/

Big firms face pay-hike calls as ‘shunto’ labor talks begin

Kyodo

Large firms kicked off their annual wage talks Wednesday, with labor unions demanding a pay-scale hike amid Prime Minister Shinzo Abe’s repeated calls for an increase in salaries that would help boost consumption and shore up the economy.

Workers at major automakers including Toyota Motor Corp., which has posted record profits, submitted a formal request for a pay-scale rise of ¥6,000 per month.

The figure compares with last year’s request of ¥4,000 for Toyota and ¥3,500 for Nissan Motor Co. and Honda Motor Co.

The “shunto” spring offensive wage negotiations across industries will last through mid-March.

The labor unions of Toyota also asked for a bonus worth 6.8 times the amount of monthly pay.

Besides carmakers, electronics manufacturers such as Panasonic Corp. will also consider requests for wage increases, reflecting their robust earnings partly helped by the weakening yen, which has pumped up the value of their overseas sales in yen terms.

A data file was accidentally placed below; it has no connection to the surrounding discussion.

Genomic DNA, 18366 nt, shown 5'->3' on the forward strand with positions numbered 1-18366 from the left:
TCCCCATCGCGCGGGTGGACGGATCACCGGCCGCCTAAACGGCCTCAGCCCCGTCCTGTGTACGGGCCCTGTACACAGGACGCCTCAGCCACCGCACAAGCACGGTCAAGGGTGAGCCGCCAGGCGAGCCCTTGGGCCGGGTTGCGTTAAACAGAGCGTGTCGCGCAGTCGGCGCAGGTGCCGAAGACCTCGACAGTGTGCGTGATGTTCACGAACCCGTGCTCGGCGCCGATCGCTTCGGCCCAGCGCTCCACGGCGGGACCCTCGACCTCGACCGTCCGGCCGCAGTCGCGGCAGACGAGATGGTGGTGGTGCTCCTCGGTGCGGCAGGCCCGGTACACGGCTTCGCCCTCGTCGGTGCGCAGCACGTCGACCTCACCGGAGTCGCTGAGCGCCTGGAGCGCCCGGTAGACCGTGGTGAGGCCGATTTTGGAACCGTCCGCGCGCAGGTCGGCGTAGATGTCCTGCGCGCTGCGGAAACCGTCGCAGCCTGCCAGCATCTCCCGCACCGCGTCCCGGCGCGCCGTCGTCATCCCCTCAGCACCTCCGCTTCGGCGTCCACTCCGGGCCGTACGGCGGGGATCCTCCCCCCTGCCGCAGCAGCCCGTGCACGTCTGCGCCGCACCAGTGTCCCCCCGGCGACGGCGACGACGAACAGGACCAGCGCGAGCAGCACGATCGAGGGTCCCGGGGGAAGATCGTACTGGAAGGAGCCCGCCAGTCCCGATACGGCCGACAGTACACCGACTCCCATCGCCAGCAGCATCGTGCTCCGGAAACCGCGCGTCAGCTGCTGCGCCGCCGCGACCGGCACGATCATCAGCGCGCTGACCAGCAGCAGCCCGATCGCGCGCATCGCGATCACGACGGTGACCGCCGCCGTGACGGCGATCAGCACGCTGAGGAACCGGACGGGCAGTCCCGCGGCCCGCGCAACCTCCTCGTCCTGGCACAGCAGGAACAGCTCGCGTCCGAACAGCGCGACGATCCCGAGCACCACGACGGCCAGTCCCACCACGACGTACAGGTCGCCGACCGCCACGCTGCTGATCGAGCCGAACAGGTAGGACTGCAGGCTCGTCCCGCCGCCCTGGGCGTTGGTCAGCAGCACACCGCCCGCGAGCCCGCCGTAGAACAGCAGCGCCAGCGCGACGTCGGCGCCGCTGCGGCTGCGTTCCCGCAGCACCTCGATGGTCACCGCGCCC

At smaller companies, though, the falling yen has added to their woes in the form of higher raw material and other import costs, and it is uncertain whether pay raises will be spread out across the economy.

Management at larger firms are also concerned that pay-scale hikes could increase fixed costs for companies, with many apparently preferring to increase bonuses or other lump sum payments.

To beat chronic deflation, Abe has called on the nation’s business leaders to raise salaries again after many major companies did so last year, while the administration takes steps beneficial to businesses, such as cutting the corporate tax.

The economy emerged from recession, growing an annualized 2.2 percent in the three months to December. But the expansion was weaker than market forecasts, with a fragile recovery affected by persistently weak consumer sentiment following the consumption tax hike last April.

The development could also help the Bank of Japan achieve its goal of lifting the inflation rate to 2 percent in the next fiscal year despite falling oil prices and a slowdown in household spending.